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Monday Sparks

Monday Sparks — Writing Prompts: Movie Music

musical-backgroundw-3817618_1280For me, a movie’s music can elevate a good film to greatness. Or take a good movie down to mediocre level. I would love for audio books to be scored like movies, and I know a few authors who compile playlists to accompany their books. Here are two movies that have scores which make a huge difference to the quality of the movie.

Island at the Top of the World

This Disney adventure movie captured my imagination as a teenager. I don’t know if the movie was one of their top productions because there are no big name stars and the some of the special effects are clunky even for the ’70’s. Maurice Jarre composed the gorgeous score. This composer won Best Score Oscars for Lawrence of Arabia. Dr. Zhivago, and A Passage to India.

He wrote one theme to highlight the hunt for a legendary land where whales to go die. It’s slow and mysterious. He uses the same tune but with different orchestration and tempo to accompany the appearances of the Vikings. (And if you want to know why there are Vikings and whales in the same movie, click on this link.)

Ten Little Indians(1966)

Several adaptations of this Agatha Christie play have been filmed under various titles. Ten people are invited to a secluded location, where a recorded voices tells them they have gotten away with crimes until day. Now justice will be served, and the characters die off, one by one.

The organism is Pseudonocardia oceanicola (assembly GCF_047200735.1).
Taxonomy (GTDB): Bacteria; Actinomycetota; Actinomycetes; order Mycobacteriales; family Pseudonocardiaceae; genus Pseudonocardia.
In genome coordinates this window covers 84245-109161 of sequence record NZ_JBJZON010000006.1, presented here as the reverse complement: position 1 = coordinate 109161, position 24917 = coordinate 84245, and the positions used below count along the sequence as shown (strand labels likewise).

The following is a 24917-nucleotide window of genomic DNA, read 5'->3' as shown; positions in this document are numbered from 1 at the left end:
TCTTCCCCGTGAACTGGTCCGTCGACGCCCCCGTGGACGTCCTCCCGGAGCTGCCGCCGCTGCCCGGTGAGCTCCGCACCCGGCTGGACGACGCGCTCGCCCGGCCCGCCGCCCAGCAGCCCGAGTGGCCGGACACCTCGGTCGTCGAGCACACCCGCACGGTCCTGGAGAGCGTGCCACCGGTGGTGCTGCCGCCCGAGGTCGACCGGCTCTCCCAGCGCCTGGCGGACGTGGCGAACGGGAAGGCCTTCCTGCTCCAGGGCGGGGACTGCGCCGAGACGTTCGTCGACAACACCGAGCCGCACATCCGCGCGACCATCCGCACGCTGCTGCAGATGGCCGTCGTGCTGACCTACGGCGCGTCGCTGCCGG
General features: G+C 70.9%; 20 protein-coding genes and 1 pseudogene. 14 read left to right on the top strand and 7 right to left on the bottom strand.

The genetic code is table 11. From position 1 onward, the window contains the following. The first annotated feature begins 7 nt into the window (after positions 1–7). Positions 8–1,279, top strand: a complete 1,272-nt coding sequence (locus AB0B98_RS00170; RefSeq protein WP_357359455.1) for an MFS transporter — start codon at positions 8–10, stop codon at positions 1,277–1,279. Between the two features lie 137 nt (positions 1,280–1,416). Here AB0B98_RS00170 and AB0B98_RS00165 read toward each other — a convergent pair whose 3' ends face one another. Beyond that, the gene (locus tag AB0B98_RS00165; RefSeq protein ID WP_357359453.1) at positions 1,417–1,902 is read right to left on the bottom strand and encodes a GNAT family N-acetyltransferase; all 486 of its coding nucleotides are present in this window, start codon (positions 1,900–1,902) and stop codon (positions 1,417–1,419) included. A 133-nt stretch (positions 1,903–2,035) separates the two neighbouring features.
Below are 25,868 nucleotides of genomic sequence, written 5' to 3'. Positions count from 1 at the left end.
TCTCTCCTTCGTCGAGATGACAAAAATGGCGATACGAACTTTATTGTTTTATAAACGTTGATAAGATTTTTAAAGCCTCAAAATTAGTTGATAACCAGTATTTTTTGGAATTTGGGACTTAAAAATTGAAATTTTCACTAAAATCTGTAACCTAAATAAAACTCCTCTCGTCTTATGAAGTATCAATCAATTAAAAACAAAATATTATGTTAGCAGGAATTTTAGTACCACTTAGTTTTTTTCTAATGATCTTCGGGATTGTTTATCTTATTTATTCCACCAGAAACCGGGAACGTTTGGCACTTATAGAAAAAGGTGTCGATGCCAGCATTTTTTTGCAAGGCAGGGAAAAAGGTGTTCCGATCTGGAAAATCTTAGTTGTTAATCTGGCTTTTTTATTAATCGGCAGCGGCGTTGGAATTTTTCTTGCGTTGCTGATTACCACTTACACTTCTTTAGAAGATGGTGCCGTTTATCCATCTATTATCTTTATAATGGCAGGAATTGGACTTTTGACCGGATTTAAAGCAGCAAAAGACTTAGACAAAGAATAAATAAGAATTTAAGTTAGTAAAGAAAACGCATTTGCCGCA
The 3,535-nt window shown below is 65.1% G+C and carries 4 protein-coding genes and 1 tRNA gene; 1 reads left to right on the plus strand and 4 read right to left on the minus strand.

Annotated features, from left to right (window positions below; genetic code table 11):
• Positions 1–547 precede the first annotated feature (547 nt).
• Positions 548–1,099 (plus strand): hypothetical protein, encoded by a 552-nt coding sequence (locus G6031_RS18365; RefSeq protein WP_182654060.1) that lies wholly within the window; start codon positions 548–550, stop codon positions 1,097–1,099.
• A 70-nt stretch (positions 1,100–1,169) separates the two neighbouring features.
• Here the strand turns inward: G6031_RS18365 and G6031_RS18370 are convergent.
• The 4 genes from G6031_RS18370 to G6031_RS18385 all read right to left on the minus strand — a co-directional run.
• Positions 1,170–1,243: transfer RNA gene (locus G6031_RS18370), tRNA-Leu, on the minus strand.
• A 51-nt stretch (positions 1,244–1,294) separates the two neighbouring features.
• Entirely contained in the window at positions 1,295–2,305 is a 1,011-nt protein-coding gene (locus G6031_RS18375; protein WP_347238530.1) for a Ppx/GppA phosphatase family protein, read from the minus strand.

This 1966 version is okay. The director seems to have added scenes, like a long fist fight, because he thought audiences needed action. The performances from several wonderful British character actors are a lot of fun.

But the score is completely inappropriate. The jazz score has not a note of mystery or suspense in it. In some scenes, the brass sounds likes they are playing for a strip tease. For more on this movie, read the article from Turner Classic movies.

What are some of your favorite movie music? What are some you can’t stand?

Monday Sparks — Writing Prompts: What Are Your Guilty-Pleasure Movies?

cinemaw-4213751_1280As I prepared the heading for this post, my youngest read it and ask if it meant you felt like it was a movie shouldn’t have watched. I explained that a person felt guilty for liking some movies because they aren’t considered “good”, or they are so strange or off-beat that not many people like them. As a classic movie fan, most of my movie-viewing might be considered guilty-pleasure. But in an effort to give others the courage to admit that they like movies critics and/or audiences have rejected, I am listing a few of my guilty-pleasure movies.

Abbott & Costello Movies 

On Sunday mornings, when I was growing up, a TV station out of Pittsburgh would run the movies from the 1940’s and 1950’s starring the comedy team of Bud Abbott and Lou Costello. If for some reason I didn’t go to church, I could watch one of their movies. The team cranked out a lot of film, and some of it is unwatchable, even for a dedicated fan. But some are still sidesplittingly funny. My favorites are Hold That Ghost, The Time of Their Livesand Abbott and Costello Meet Frankensteinin which Bud and Lou don’t meet the scientist but the monster,

Many agree that Meet Frankenstein is Bud and Lou’s funniest movie. It’s as if Universal Pictures took their usual horror script and told all the other actors to play it like a straight movie. But Bud and Lou react and make comments that the audience has been thinking, sending up the conventions of the genre. For example, when Lou figures out Dracula is a genuine threat, he wants to clear out because, as a fat guy, he figures he’s got more blood and will attract the vampire’s attention.